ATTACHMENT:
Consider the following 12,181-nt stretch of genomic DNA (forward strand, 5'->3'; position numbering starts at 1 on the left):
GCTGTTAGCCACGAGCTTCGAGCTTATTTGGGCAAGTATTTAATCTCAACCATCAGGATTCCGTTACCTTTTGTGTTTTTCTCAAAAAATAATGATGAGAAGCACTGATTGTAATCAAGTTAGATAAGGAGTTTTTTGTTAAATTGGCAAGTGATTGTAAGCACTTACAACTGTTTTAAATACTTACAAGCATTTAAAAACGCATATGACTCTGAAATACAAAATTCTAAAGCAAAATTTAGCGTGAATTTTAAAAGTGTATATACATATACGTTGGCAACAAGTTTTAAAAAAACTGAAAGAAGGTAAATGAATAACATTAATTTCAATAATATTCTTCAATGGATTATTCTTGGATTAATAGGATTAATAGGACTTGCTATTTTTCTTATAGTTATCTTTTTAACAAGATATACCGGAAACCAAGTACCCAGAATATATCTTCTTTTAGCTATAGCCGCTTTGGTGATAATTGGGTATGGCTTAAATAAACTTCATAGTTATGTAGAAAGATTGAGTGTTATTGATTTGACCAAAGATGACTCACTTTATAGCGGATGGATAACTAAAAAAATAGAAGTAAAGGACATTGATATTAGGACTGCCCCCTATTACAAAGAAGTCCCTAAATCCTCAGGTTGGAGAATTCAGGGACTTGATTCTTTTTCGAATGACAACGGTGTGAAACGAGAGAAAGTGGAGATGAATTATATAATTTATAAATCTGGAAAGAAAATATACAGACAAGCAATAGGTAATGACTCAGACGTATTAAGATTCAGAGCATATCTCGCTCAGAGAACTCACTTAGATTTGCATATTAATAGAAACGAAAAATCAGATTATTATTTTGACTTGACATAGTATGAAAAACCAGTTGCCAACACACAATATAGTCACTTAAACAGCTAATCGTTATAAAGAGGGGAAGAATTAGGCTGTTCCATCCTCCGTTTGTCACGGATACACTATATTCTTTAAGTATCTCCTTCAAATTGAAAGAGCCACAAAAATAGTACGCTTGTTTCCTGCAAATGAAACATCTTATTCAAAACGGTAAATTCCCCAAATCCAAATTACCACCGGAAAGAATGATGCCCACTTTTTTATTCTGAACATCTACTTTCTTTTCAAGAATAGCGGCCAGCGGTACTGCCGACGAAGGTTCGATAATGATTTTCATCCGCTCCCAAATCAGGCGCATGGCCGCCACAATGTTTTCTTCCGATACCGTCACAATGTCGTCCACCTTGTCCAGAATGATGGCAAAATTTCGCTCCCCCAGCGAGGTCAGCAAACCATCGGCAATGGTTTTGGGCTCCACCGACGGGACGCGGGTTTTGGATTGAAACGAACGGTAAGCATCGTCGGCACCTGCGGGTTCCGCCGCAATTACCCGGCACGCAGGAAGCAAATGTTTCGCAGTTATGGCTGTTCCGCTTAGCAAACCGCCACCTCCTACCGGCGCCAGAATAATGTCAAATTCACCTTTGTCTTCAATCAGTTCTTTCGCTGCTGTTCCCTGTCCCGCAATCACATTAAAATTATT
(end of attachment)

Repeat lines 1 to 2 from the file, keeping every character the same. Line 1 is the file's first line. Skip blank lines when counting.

Consider the following 12,181-nt stretch of genomic DNA (forward strand, 5'->3'; position numbering starts at 1 on the left):
GCTGTTAGCCACGAGCTTCGAGCTTATTTGGGCAAGTATTTAATCTCAACCATCAGGATTCCGTTACCTTTTGTGTTTTTCTCAAAAAATAATGATGAGAAGCACTGATTGTAATCAAGTTAGATAAGGAGTTTTTTGTTAAATTGGCAAGTGATTGTAAGCACTTACAACTGTTTTAAATACTTACAAGCATTTAAAAACGCATATGACTCTGAAATACAAAATTCTAAAGCAAAATTTAGCGTGAATTTTAAAAGTGTATATACATATACGTTGGCAACAAGTTTTAAAAAAACTGAAAGAAGGTAAATGAATAACATTAATTTCAATAATATTCTTCAATGGATTATTCTTGGATTAATAGGATTAATAGGACTTGCTATTTTTCTTATAGTTATCTTTTTAACAAGATATACCGGAAACCAAGTACCCAGAATATATCTTCTTTTAGCTATAGCCGCTTTGGTGATAATTGGGTATGGCTTAAATAAACTTCATAGTTATGTAGAAAGATTGAGTGTTATTGATTTGACCAAAGATGACTCACTTTATAGCGGATGGATAACTAAAAAAATAGAAGTAAAGGACATTGATATTAGGACTGCCCCCTATTACAAAGAAGTCCCTAAATCCTCAGGTTGGAGAATTCAGGGACTTGATTCTTTTTCGAATGACAACGGTGTGAAACGAGAGAAAGTGGAGATGAATTATATAATTTATAAATCTGGAAAGAAAATATACAGACAAGCAATAGGTAATGACTCAGACGTATTAAGATTCAGAGCATATCTCGCTCAGAGAACTCACTTAGATTTGCATATTAATAGAAACGAAAAATCAGATTATTATTTTGACTTGACATAGTATGAAAAACCAGTTGCCAACACACAATATAGTCACTTAAACAGCTAATCGTTATAAAGAGGGGAAGAATTAGGCTGTTCCATCCTCCGTTTGTCACGGATACACTATATTCTTTAAGTATCTCCTTCAAATTGAAAGAGCCACAAAAATAGTACGCTTGTTTCCTGCAAATGAAACATCTTATTCAAAACGGTAAATTCCCCAAATCCAAATTACCACCGGAAAGAATGATGCCCACTTTTTTATTCTGAACATCTACTTTCTTTTCAAGAATAGCGGCCAGCGGTACTGCCGACGAAGGTTCGATAATGATTTTCATCCGCTCCCAAATCAGGCGCATGGCCGCCACAATGTTTTCTTCCGATACCGTCACAATGTCGTCCACCTTGTCCAGAATGATGGCAAAATTTCGCTCCCCCAGCGAGGTCAGCAAACCATCGGCAATGGTTTTGGGCTCCACCGACGGGACGCGGGTTTTGGATTGAAACGAACGGTAAGCATCGTCGGCACCTGCGGGTTCCGCCGCAATTACCCGGCACGCAGGAAGCAAATGTTTCGCAGTTATGGCTGTTCCGCTTAGCAAACCGCCACCTCCTACCGGCGCCAGAATAATGTCAAATTCACCTTTGTCTTCAATCAGTTCTTTCGCTGCTGTTCCCTGTCCCGCAATCACATTAAAATTATT